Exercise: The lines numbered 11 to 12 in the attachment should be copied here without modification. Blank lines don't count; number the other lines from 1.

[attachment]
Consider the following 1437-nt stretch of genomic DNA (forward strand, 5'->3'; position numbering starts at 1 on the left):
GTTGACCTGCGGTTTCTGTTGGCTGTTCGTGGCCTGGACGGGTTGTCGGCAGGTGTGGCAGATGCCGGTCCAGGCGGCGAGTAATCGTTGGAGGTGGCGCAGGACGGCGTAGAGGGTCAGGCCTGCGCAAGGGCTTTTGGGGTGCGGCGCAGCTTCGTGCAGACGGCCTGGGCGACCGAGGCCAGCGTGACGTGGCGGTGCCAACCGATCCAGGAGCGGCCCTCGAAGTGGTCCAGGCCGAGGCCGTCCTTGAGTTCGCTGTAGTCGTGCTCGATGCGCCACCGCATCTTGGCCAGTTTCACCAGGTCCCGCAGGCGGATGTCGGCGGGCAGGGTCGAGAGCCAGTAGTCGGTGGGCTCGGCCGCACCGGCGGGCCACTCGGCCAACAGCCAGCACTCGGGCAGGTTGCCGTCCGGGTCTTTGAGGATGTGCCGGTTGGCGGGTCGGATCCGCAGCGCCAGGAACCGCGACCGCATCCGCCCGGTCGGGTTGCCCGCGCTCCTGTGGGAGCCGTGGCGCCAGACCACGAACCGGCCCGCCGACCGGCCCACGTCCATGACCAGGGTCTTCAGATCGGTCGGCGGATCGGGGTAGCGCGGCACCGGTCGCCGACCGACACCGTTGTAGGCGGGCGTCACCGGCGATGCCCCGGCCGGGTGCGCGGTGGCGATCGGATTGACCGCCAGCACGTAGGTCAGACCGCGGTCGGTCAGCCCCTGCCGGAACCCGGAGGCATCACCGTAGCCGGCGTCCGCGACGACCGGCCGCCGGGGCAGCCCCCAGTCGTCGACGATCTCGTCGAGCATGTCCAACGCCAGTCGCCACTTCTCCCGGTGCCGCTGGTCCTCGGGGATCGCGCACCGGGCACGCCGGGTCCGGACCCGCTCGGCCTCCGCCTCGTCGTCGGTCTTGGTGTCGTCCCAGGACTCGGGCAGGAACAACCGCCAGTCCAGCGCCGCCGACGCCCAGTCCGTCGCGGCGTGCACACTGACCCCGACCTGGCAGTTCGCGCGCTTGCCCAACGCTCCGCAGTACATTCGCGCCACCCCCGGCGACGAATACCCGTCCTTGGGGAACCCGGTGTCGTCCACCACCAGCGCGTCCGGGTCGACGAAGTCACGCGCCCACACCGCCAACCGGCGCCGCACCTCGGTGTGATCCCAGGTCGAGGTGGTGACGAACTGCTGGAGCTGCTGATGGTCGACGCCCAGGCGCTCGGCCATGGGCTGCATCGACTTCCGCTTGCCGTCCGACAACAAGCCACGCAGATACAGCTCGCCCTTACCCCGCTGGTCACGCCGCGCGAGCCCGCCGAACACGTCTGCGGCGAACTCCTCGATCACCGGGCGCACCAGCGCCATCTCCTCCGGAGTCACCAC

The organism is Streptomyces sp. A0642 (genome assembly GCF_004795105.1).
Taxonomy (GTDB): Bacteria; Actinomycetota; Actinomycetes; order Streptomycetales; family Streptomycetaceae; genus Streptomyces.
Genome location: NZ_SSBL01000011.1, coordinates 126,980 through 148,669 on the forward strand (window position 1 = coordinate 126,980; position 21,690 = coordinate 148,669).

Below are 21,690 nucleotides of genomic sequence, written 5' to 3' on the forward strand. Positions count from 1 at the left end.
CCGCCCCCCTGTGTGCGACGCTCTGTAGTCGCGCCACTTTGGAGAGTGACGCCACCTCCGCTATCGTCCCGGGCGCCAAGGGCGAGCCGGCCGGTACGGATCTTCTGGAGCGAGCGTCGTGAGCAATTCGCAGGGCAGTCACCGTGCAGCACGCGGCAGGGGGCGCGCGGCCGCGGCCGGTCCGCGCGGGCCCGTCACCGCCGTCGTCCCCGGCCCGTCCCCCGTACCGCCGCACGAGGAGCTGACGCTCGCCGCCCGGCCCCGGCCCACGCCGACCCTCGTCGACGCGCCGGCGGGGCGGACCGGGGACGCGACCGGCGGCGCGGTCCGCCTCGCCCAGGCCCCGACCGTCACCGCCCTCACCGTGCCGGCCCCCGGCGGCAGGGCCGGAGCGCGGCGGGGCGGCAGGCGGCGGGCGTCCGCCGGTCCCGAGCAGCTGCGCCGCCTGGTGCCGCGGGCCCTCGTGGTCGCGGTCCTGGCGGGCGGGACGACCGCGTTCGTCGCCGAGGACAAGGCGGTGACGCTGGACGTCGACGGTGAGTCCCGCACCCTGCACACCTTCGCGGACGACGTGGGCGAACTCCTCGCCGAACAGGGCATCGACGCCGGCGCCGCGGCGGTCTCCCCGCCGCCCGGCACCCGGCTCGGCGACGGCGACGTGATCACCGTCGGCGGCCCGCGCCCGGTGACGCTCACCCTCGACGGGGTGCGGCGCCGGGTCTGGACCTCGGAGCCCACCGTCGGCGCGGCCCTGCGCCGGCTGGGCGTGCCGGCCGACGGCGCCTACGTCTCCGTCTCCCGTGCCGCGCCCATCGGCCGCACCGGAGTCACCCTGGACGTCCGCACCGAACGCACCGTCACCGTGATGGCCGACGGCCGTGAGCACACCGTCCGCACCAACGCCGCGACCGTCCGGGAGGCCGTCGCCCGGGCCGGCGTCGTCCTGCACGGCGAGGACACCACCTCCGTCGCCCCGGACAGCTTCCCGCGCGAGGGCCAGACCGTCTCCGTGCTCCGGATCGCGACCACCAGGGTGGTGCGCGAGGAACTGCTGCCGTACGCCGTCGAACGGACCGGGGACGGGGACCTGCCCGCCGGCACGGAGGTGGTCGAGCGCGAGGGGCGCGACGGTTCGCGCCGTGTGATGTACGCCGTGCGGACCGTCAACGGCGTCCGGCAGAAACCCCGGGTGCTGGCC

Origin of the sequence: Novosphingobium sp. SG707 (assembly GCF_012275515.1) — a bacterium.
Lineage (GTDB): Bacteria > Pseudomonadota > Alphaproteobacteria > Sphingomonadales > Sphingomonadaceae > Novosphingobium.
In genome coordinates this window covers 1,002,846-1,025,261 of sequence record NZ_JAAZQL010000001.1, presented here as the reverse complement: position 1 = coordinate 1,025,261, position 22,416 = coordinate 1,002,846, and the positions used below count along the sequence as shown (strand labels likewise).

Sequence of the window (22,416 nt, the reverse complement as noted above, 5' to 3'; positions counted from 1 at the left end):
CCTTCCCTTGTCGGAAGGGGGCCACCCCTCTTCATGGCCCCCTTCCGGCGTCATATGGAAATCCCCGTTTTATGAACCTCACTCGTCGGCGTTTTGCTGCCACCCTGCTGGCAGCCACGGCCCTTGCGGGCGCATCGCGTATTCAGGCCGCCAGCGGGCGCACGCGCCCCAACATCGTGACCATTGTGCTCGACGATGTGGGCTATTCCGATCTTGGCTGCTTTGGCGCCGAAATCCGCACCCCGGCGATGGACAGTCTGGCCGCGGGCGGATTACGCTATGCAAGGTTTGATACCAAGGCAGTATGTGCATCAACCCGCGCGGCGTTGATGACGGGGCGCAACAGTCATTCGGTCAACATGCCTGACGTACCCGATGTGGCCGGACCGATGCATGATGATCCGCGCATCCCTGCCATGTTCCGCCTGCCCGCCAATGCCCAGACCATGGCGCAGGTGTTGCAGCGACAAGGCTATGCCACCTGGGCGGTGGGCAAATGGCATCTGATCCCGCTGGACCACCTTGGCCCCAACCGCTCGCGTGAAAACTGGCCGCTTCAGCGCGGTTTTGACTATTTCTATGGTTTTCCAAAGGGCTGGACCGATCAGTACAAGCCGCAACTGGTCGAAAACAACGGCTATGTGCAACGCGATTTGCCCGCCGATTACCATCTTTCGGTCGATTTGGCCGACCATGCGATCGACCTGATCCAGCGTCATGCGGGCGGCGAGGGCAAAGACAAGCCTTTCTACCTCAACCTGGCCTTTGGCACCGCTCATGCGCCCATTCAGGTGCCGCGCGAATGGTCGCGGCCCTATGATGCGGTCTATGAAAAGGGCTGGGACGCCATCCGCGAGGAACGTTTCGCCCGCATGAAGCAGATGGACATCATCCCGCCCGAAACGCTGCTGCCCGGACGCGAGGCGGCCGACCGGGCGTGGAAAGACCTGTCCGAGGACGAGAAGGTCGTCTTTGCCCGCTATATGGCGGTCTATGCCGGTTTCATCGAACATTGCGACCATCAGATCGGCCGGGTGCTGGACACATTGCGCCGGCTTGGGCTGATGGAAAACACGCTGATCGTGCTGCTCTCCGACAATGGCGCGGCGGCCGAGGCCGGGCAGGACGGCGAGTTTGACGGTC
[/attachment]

Sequence of the window (22,416 nt, the reverse complement as noted above, 5' to 3'; positions counted from 1 at the left end):
CCTTCCCTTGTCGGAAGGGGGCCACCCCTCTTCATGGCCCCCTTCCGGCGTCATATGGAAATCCCCGTTTTATGAACCTCACTCGTCGGCGTTTTGCTGCCACCCTGCTGGCAGCCACGGCCCTTGCGGGCGCATCGCGTATTCAGGCCGCCAGCGGGCGCACGCGCCCCAACATCGTGACCATTGTGCTCGACGATGTGGGCTATTCCGATCTTGGCTGCTTTGGCGCCGAAATCCGCACCCCGGCGATGGACAGTCTGGCCGCGGGCGGATTACGCTATGCAAGGTTTGATACCAAGGCAGTATGTGCATCAACCCGCGCGGCGTTGATGACGGGGCGCAACAGTCATTCGGTCAACATGCCTGACGTACCCGATGTGGCCGGACCGATGCATGATGATCCGCGCATCCCTGCCATGTTCCGCCTGCCCGCCAATGCCCAGACCATGGCGCAGGTGTTGCAGCGACAAGGCTATGCCACCTGGGCGGTGGGCAAATGGCATCTGATCCCGCTGGACCACCTTGGCCCCAACCGCTCGCGTGAAAACTGGCCGCTTCAGCGCGGTTTTGACTATTTCTATGGTTTTCCAAAGGGCTGGACCGATCAGTACAAGCCGCAACTGGTCGAAAACAACGGCTATGTGCAACGCGATTTGCCCGCCGATTACCATCTTTCGGTCGATTTGGCCGACCATGCGATCGACCTGATCCAGCGTCATGCGGGCGGCGAGGGCAAAGACAAGCCTTTCTACCTCAACCTGGCCTTTGGCACCGCTCATGCGCCCATTCAGGTGCCGCGCGAATGGTCGCGGCCCTATGATGCGGTCTATGAAAAGGGCTGGGACGCCATCCGCGAGGAACGTTTCGCCCGCATGAAGCAGATGGACATCATCCCGCCCGAAACGCTGCTGCCCGGACGCGAGGCGGCCGACCGGGCGTGGAAAGACCTGTCCGAGGACGAGAAGGTCGTCTTTGCCCGCTATATGGCGGTCTATGCCGGTTTCATCGAACATTGCGACCATCAGATCGGCCGGGTGCTGGACACATTGCGCCGGCTTGGGCTGATGGAAAACACGCTGATCGTGCTGCTCTCCGACAATGGCGCGGCGGCCGAGGCCGGGCAGGACGGCGAGTTTGACGGTC